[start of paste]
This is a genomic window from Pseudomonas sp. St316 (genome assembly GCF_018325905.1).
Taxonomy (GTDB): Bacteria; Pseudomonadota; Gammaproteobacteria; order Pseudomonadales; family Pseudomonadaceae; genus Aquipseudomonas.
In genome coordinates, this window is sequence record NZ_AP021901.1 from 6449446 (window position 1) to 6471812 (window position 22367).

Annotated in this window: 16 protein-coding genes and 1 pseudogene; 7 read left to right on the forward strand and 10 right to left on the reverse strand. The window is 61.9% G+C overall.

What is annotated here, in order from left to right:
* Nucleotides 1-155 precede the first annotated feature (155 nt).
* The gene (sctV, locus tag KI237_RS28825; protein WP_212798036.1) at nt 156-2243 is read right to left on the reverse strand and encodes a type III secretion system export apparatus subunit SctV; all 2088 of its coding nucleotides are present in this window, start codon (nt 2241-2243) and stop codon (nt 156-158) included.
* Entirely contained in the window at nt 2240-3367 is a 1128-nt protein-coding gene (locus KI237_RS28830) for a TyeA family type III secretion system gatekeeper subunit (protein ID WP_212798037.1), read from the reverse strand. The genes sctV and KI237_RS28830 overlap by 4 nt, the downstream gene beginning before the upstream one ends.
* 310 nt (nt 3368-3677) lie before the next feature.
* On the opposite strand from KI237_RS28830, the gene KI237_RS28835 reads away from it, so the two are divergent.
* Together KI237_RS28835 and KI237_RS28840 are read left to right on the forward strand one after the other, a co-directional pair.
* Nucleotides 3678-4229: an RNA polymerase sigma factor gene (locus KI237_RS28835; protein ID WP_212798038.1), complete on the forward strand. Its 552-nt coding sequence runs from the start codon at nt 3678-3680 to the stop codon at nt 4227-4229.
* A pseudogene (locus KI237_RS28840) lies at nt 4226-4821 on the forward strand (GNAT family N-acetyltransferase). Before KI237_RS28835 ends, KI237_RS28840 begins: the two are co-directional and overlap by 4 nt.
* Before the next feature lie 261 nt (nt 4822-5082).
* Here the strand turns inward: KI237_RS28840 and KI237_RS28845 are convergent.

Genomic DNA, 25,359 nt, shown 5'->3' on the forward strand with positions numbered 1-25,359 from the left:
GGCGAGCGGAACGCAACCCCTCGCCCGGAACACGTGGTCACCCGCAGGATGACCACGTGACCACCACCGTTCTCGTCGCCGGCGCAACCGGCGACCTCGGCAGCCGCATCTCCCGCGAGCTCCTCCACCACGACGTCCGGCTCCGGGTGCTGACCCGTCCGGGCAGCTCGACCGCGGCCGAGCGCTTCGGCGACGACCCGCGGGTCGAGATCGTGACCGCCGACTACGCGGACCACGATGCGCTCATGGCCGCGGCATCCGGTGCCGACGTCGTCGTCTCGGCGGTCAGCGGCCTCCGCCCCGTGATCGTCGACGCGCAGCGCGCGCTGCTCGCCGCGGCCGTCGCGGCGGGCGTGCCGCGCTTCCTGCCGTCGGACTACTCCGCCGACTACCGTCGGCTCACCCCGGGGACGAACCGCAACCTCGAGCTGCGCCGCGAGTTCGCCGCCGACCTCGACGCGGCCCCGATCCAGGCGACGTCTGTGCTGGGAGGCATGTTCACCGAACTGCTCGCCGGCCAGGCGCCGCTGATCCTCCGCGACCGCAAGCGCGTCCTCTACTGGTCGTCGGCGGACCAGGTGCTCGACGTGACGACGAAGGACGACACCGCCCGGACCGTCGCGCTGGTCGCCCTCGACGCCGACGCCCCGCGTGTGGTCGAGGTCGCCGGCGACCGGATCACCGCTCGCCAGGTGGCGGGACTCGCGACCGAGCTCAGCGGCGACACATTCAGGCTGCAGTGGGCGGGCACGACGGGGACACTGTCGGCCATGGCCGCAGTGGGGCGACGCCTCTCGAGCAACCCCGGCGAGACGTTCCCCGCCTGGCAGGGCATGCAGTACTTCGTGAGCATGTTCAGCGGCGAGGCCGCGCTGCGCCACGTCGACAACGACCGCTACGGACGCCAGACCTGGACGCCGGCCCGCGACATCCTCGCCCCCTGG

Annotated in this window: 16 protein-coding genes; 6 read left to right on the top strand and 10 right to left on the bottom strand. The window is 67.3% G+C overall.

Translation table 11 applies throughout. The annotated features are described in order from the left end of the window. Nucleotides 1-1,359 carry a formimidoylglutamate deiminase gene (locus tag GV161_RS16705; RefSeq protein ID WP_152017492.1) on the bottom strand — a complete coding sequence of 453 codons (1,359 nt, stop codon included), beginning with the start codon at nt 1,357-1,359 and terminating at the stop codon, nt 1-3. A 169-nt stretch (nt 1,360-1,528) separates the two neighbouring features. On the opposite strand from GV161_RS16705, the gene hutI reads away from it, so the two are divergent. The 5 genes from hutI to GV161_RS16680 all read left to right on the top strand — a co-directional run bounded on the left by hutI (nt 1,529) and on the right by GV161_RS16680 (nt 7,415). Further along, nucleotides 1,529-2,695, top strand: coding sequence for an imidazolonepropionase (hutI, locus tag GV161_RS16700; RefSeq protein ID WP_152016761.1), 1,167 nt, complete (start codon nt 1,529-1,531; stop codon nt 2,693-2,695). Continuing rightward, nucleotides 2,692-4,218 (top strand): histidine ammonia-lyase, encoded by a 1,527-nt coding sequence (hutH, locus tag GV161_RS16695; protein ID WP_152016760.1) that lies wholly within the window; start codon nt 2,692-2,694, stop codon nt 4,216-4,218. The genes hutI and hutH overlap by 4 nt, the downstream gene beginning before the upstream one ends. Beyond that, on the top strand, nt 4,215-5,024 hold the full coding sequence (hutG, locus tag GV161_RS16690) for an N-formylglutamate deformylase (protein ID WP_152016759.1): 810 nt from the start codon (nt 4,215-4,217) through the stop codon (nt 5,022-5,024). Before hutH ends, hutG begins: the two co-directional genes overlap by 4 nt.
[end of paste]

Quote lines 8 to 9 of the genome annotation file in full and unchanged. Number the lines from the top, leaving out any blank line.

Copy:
* Entirely contained in the window at nt 2240-3367 is a 1128-nt protein-coding gene (locus KI237_RS28830) for a TyeA family type III secretion system gatekeeper subunit (protein ID WP_212798037.1), read from the reverse strand. The genes sctV and KI237_RS28830 overlap by 4 nt, the downstream gene beginning before the upstream one ends.
* 310 nt (nt 3368-3677) lie before the next feature.